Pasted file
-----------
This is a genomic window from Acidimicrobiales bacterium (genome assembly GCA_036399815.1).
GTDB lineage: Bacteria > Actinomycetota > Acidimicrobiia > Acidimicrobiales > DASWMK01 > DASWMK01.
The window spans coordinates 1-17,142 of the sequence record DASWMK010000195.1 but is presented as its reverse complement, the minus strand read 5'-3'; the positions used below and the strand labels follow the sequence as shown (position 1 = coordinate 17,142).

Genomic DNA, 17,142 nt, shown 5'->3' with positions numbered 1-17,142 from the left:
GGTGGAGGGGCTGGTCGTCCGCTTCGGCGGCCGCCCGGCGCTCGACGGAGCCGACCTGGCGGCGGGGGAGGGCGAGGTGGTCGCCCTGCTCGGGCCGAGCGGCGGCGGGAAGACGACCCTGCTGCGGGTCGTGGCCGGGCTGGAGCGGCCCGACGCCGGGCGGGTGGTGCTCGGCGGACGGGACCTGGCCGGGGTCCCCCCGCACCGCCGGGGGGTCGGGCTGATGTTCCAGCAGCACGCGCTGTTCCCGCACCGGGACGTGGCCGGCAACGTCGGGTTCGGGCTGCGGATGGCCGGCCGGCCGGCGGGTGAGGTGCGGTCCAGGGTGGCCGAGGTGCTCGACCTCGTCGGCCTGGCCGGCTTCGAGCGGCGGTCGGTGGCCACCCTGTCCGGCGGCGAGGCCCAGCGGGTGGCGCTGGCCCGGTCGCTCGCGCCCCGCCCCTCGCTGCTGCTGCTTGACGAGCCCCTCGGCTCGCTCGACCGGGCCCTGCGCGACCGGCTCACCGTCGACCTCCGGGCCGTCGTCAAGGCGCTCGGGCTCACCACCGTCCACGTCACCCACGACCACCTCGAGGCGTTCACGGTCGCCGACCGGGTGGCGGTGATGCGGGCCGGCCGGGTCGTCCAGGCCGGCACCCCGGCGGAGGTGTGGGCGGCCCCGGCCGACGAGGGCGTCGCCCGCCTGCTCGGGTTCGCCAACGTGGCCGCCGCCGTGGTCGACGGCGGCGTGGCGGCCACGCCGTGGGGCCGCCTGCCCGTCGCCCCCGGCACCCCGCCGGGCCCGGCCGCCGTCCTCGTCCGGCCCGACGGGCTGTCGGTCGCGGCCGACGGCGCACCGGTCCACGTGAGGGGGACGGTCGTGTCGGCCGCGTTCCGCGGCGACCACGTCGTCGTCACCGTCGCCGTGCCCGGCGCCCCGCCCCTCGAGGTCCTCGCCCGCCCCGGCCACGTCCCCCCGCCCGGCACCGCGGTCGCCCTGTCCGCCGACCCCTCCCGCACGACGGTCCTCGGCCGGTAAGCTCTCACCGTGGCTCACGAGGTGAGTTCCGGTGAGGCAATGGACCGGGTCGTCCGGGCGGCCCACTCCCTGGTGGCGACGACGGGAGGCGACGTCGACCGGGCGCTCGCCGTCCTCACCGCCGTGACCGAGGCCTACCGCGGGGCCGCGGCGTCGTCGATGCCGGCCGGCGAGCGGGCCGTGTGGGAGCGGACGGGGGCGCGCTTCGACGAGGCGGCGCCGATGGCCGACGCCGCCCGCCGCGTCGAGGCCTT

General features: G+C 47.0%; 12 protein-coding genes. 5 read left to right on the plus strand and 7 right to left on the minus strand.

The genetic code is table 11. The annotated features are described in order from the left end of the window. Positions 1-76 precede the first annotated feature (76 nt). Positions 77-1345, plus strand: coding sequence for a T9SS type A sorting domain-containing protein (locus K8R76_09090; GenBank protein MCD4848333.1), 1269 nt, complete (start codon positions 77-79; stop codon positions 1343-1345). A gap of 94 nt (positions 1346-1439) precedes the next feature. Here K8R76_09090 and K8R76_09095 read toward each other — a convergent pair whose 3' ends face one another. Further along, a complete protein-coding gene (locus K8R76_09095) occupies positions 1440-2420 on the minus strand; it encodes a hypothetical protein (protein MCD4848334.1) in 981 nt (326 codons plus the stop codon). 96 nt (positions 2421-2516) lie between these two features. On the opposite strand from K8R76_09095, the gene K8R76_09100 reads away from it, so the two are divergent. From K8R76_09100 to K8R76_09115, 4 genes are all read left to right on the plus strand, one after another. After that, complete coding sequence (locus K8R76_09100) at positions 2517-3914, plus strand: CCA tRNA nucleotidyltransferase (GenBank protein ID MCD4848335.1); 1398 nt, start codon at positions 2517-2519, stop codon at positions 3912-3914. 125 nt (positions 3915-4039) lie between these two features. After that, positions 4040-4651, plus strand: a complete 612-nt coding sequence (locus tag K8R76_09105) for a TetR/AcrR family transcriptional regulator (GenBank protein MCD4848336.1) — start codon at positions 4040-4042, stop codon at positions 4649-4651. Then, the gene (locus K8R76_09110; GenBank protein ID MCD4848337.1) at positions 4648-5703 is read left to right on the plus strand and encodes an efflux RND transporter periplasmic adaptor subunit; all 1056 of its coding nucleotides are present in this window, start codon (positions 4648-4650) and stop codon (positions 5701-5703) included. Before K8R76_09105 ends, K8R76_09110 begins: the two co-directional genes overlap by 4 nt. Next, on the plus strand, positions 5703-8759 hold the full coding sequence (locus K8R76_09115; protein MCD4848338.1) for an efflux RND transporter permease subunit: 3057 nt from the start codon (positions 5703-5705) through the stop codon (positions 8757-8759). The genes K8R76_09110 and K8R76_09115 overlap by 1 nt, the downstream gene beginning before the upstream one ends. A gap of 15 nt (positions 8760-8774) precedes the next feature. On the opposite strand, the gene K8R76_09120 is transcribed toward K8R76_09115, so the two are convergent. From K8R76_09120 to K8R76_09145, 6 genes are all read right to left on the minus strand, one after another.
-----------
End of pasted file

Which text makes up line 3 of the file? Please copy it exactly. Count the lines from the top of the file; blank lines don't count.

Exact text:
The window spans coordinates 1-17,142 of the sequence record DASWMK010000195.1 but is presented as its reverse complement, the minus strand read 5'-3'; the positions used below and the strand labels follow the sequence as shown (position 1 = coordinate 17,142).